Massey Japanese programme coordinator Dr Penny Shino, Japanese Ambassador Yasuaki Nogawa,
Sue Fuller and School of Humanities head Associate Professor Kerry Taylor

Distance student wins Japanese Ambassador’s Prize

Japanese Ambassador Yasuaki Nogawa presented Nelson student Sue Fuller with the Ambassador’s Prize in Japanese at a ceremony last week.
The prize is awarded to the top student in core 300-level Japanese language papers at Massey University. This year marks the inaugural award of the prize.

Miss Fuller, from Nelson, is a distance student finishing a Bachelor of Arts with a double major in Japanese and Sociology. She works full-time as an Air New Zealand flight attendant while completing up to five papers each year, and hopes to graduate next year.

Miss Fuller says after holidays in Japan and a year teaching English in Tokushima on Shikoku Island she feels a connection to the country and its people. “It feels like a second home to me in many ways.”

Learning to speak and write the language is fun. “The language itself is reasonably logical and pretty easy to pronounce. The writing system is another story, but it’s fun learning more and more characters. It’s just nice to be able to communicate with people in their own language.”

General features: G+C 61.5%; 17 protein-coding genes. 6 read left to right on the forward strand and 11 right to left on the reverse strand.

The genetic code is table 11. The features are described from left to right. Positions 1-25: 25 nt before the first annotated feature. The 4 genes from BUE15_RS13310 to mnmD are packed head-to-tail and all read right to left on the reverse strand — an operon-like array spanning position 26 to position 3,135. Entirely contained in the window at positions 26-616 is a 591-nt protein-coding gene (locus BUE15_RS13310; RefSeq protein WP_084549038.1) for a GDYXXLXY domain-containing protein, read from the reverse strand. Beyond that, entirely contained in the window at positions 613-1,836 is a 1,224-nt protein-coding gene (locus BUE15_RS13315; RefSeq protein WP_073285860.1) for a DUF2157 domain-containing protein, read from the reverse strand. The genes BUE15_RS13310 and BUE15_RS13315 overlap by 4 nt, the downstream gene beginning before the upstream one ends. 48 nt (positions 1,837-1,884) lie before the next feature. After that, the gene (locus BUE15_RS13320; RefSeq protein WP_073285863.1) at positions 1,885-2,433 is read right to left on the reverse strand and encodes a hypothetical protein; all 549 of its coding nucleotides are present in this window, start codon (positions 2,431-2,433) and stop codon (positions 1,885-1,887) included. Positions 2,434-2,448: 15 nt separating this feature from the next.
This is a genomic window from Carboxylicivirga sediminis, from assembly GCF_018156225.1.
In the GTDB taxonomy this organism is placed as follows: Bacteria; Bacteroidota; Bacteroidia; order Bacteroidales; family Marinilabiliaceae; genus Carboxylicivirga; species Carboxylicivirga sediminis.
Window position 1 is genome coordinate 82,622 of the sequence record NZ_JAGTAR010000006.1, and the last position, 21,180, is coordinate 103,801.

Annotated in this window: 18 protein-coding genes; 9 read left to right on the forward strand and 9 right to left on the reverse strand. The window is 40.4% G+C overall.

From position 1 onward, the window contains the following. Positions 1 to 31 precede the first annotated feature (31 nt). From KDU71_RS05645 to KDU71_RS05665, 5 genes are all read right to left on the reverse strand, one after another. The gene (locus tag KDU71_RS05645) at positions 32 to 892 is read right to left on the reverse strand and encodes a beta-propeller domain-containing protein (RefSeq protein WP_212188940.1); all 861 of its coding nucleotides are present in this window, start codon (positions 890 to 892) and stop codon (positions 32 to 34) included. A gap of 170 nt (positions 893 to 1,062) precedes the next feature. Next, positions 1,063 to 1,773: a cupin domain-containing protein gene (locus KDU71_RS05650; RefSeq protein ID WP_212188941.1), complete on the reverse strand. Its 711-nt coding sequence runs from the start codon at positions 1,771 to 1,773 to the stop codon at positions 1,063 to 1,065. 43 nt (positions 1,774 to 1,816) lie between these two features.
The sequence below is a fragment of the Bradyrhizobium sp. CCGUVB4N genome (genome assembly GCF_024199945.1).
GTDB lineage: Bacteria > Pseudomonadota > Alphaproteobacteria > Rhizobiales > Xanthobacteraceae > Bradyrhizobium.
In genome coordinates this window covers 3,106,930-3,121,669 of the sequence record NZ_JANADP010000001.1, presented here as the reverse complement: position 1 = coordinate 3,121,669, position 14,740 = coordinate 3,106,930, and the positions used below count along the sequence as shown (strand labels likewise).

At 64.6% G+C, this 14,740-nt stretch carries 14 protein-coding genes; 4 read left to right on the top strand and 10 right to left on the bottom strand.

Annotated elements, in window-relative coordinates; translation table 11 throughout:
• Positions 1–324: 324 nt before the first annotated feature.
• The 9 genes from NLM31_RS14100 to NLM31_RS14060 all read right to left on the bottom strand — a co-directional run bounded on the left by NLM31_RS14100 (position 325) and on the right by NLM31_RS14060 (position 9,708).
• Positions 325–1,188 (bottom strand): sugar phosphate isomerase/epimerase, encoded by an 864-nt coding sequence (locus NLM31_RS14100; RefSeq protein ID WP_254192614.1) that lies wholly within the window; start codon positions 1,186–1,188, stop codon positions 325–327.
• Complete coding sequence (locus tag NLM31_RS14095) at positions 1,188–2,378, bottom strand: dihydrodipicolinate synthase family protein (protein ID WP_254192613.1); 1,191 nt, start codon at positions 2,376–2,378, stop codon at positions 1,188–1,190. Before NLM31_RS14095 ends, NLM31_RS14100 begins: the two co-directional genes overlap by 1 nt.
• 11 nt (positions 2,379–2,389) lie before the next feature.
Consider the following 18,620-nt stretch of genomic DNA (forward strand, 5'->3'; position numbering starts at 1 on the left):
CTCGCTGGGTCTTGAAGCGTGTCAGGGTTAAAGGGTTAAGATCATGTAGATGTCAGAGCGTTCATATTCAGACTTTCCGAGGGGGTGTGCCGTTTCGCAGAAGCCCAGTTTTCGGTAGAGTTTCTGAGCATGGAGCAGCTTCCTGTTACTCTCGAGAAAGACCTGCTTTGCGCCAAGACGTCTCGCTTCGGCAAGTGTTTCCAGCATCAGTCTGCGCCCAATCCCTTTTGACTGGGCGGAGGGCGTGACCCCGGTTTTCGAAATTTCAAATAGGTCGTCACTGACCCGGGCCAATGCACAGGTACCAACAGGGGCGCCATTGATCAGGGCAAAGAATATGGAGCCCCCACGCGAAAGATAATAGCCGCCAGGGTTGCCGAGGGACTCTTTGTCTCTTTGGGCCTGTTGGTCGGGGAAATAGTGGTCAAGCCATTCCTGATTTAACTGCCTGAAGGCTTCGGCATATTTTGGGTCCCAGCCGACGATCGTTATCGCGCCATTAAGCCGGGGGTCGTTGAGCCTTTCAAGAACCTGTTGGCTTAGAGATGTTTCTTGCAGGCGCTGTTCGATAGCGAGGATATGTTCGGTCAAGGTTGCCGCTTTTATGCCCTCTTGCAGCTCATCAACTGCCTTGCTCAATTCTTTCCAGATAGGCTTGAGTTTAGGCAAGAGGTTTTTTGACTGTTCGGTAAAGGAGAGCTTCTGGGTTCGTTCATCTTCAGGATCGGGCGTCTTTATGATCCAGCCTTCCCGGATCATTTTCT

The award ceremony held at the Japanese Embassy on Thursday was attended by members of Miss Fuller’s family, Japan Information and Cultural Centre director Mr T Ato and Massey School of Humanities head Associate Professor Kerry Taylor and Dr Penny Shino, the Japanese programme co-ordinator.

“We all feel very proud of Sue and her fantastic achievements," Dr Shino says. “She totally deserves the award for her commitment and discipline, and we hope her fellow students will see her as a fine role model.

"She can be counted as one of Massey’s distance education success stories, who has overcome many hurdles to learn Japanese at a distance. She shows that it is achievable and that there are rewards for those who persist, which is in fact a very Japanese message.”  

Japanese is taught at the Palmerston North and Albany campuses and at distance, in the School of Humanities, which is also home to Chinese, Spanish and French language and culture programmes.

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